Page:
Boston Children’s Hospital (BCH) is renaming its amyotrophic lateral sclerosis (ALS) Augmentative Communication Program to the Jay S. Fishman ALS-Augmentative Communication Program at Boston Children’s, the hospital announced.
Fishman was CEO of the American insurance firm Travelers Companies. A vocal advocate for those living with ALS and their families, he passed away in 2016 from complications related to the neurodegenerative disease.
Jay Fishman and his wife Randy contributed $1.5 million to the program’s initial funding in 2015, shortly after the Fishmans announced Jay’s diagnosis.
“This program is an enormous blessing for ALS families, providing a glimmer of light in the midst of all of the darkness that ALS causes,” Randy Fishman said in a press release.
ALS leads to motor neuron death, which limits a person’s control of voluntary muscles. While often seen as progressive weakness of the arms and legs, muscles controlling swallowing, breathing, and speech also are affected.
The program helps children and adults who are unable to speak or who have severely impaired speech communicate in their own voice through a technology known as “message banking.”
Message banking enables people with speech problems, which are common in ALS, to communicate with others using their own voice by digitally recording and storing examples of their natural voice, inflection and intonation, for use as their disorder progresses. Speech examples include words, phrases, sentences, and other personally meaningful sounds.
“BCH has been a leader for decades in providing pediatric augmentative communication care and in recent years has used those innovations, including pioneering work in voice preservation, to meet the needs of adult ALS patients to improve their quality of life. The generosity of the Fishman family has allowed us to become an international leader in the field,” said John Costello, director of the ALS Augmentative Communication Program.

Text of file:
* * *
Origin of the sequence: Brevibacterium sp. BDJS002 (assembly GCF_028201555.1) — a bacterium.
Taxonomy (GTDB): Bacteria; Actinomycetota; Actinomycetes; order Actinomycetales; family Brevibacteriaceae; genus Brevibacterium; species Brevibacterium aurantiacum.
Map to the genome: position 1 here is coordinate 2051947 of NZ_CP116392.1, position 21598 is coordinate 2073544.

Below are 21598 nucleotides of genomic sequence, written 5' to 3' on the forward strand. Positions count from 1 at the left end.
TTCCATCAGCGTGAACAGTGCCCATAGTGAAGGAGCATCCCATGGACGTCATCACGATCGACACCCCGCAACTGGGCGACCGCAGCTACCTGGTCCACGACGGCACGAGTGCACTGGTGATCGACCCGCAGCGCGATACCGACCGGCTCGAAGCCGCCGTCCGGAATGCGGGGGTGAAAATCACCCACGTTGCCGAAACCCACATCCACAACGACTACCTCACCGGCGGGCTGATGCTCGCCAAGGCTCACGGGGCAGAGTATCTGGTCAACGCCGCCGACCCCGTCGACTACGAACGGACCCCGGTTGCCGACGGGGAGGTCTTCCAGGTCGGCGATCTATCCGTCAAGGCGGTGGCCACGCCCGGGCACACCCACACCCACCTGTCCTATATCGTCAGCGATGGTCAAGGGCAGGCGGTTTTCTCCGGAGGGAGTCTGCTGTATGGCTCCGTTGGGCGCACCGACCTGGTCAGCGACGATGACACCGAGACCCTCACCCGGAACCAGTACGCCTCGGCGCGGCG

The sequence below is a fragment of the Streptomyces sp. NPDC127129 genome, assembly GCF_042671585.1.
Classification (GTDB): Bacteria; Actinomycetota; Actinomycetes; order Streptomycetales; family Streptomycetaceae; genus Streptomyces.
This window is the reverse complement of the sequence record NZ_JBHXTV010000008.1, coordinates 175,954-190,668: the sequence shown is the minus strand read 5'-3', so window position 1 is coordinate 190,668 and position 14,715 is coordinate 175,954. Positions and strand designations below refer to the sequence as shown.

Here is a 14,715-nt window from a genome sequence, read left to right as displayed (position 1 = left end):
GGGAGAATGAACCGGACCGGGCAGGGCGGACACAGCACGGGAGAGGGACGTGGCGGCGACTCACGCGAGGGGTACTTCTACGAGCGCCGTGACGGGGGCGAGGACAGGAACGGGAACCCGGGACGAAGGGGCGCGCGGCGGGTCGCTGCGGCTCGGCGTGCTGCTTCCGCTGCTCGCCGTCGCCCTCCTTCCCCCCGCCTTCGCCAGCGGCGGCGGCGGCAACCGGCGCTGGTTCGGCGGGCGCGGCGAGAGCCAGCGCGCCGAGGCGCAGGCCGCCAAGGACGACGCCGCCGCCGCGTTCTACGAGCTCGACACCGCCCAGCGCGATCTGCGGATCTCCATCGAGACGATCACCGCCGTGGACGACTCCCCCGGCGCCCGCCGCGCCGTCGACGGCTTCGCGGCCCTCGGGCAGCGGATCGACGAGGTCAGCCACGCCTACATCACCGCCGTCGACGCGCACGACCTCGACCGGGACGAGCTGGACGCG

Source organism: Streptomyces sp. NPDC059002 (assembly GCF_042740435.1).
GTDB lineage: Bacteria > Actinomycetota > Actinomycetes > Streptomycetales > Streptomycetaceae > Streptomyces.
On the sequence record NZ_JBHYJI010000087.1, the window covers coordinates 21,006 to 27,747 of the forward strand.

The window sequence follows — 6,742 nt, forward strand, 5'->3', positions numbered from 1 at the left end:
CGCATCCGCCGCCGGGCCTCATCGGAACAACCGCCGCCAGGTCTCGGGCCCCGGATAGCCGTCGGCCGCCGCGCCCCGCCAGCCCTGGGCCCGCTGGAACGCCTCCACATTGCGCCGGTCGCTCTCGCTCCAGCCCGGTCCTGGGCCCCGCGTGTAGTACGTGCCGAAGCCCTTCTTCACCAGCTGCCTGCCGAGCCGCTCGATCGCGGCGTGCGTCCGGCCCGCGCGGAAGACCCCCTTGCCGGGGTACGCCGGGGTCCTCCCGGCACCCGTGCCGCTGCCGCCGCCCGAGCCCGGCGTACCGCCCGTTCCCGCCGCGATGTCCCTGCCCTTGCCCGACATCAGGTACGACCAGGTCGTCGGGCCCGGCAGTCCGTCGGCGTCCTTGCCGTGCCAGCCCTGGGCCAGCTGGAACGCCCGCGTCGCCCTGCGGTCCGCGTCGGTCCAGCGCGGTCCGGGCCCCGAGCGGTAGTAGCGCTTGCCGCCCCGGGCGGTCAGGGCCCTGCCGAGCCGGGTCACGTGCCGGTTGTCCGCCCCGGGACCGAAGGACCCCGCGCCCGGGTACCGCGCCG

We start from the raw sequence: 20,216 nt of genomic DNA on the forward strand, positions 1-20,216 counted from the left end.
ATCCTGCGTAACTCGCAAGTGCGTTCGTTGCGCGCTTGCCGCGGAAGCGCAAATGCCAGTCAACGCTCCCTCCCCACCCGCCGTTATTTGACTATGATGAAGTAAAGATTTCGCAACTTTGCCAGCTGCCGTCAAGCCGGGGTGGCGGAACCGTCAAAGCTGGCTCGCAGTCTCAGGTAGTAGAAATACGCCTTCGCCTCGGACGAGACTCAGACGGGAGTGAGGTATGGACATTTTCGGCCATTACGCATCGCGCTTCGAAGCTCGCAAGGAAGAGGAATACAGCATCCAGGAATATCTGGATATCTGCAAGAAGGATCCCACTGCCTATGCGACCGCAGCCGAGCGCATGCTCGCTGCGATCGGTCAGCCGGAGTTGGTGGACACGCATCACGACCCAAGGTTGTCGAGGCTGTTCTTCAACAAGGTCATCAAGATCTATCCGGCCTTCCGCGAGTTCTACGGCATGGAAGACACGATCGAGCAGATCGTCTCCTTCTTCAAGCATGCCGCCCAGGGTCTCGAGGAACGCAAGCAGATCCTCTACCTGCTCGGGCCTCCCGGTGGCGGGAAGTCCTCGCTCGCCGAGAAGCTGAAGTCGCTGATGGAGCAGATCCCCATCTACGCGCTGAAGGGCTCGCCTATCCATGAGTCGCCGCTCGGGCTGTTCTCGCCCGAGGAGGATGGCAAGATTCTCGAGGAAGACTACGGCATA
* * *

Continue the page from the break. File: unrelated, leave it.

Costello received the 2020 International Alliance of ALS/MND Association Allied Health Professional Award for his work in this area.
Message banking is distinct from voice banking, wherein a person creates a personalized digital voice. Both techniques involve recording various phrases, but while voice banking uses those phrases to create a synthetic voice to use in place of one’s own, message banking provides a set of ready-to-use words and phrases that retain the nuances of the speaker’s natural voice. Some examples showing differences between the two can be viewed here.
“Our family is most appreciative of the care Jay received at Boston Children’s and we feel strongly that these tools be available and accessible to all who need them,” Randy Fishman said. “That’s why we remain committed to supporting this vital program.”
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